Here’s a spoiler alert: there is no such thing as the perfect candidate. Every job seeker has their own personality quirks and perks. And often, when you hire based solely on a specific skill or attribute, you can miss the bigger picture of whether the new hire will be a good fit for your company. What’s the solution? Hire for potential. Here are the pros and cons of hiring for potential.
No Bad Habits
There is one very particular benefit when you’re hiring based on potential. Your new employee won’t have any bad habits. Your company has specific processes and procedures, and a more experienced candidate has done this job for someone else. That might mean they don’t match your style or culture. With an entry-level candidate who has potential, you can teach them to do it your way.
However, that leads to one potential drawback with hiring for potential. If your new employee doesn’t have much experience, you will need to spend more time on their training. But that isn’t all bad. Studies show that employees with good training and onboarding experience tend to be more satisfied and engaged with their job.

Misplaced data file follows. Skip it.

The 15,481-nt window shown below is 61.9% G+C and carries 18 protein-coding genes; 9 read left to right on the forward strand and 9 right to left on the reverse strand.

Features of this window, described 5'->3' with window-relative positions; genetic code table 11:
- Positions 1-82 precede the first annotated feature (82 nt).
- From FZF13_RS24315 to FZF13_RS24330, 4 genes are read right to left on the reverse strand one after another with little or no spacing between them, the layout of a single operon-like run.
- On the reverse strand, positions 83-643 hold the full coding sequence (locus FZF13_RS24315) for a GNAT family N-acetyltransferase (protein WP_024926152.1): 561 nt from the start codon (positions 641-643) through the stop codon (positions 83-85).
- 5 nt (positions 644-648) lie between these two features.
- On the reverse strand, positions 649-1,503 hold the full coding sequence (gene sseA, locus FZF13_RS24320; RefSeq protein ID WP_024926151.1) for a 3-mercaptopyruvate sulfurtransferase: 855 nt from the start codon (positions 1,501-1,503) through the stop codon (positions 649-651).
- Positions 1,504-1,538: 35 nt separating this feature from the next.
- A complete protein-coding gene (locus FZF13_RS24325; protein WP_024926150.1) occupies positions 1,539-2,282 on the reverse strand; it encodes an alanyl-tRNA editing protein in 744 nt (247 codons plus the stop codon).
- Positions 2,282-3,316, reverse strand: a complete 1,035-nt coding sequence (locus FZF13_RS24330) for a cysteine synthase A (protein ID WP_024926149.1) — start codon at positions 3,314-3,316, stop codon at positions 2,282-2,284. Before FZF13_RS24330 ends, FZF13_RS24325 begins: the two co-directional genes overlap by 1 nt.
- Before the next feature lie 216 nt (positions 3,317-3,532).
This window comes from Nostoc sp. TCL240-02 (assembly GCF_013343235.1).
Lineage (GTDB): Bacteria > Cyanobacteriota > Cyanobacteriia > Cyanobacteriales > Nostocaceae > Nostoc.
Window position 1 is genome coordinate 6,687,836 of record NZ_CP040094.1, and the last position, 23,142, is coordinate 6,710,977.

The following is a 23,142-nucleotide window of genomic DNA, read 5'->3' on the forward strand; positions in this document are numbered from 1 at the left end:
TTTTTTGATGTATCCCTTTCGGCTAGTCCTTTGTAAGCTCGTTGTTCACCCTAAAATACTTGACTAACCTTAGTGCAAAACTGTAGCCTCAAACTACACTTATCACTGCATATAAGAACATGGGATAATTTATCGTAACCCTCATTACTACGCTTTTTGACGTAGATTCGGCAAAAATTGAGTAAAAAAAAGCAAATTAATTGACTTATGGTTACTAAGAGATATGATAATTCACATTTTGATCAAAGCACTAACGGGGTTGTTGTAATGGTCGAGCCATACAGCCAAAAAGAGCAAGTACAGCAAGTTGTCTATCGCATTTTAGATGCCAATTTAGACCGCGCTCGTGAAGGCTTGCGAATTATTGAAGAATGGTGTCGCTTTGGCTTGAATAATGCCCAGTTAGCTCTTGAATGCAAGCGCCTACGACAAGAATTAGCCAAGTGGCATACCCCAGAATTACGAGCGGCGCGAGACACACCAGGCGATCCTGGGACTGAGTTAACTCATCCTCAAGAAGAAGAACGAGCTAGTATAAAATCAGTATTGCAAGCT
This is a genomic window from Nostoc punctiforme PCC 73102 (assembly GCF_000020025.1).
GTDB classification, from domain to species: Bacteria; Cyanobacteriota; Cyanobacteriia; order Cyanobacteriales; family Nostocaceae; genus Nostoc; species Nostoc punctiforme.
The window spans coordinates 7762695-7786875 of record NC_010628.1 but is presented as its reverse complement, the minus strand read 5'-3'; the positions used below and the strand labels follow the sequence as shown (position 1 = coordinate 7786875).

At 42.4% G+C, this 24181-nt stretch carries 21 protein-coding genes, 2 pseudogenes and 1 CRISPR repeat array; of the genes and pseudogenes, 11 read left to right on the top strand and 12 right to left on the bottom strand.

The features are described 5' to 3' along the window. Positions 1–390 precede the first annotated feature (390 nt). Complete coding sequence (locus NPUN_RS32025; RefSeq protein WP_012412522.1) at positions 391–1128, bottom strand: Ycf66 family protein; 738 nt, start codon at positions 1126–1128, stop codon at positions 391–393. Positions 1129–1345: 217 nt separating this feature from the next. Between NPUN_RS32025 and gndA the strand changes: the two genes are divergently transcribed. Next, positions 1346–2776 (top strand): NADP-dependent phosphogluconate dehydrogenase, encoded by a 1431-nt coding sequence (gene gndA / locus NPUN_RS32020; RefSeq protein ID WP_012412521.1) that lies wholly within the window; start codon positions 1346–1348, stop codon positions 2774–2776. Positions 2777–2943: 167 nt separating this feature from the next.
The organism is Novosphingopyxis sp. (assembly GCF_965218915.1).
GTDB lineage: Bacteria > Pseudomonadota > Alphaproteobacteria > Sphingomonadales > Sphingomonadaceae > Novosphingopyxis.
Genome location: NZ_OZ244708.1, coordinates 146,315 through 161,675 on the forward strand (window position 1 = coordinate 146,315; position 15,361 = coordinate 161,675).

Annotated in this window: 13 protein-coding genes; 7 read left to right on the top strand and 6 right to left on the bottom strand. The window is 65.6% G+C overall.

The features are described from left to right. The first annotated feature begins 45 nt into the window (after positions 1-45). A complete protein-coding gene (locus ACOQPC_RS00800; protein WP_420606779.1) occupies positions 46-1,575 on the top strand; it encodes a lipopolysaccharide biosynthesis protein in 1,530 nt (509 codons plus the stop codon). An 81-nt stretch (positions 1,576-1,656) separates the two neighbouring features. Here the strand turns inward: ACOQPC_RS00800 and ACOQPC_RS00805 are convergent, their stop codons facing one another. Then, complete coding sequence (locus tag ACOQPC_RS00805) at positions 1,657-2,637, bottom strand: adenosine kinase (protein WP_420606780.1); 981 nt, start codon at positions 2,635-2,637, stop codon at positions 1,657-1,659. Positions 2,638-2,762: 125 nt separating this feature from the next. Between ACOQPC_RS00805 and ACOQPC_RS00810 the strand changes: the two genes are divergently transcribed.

A new employee will be able to bring their perspective to the table. They may not have specific skills in your industry, but they have real-life experience as a consumer. They can give their thoughts on the work your doing and provide a fresh new perspective that can help you develop even better processes and procedures for the future.
There might be a concern with your current team if you bring in an inexperienced employee that you’ll need to keep in mind. If your current team believes that they will need to pick up the slack because the newest team member doesn’t have the right experience, it could create a stressful environment. Instead, get their buy-in for training. Engage your current employees as mentors rather than ask them to pick up the slack.
If you’re still looking to hire, get in touch with our team at TVC today!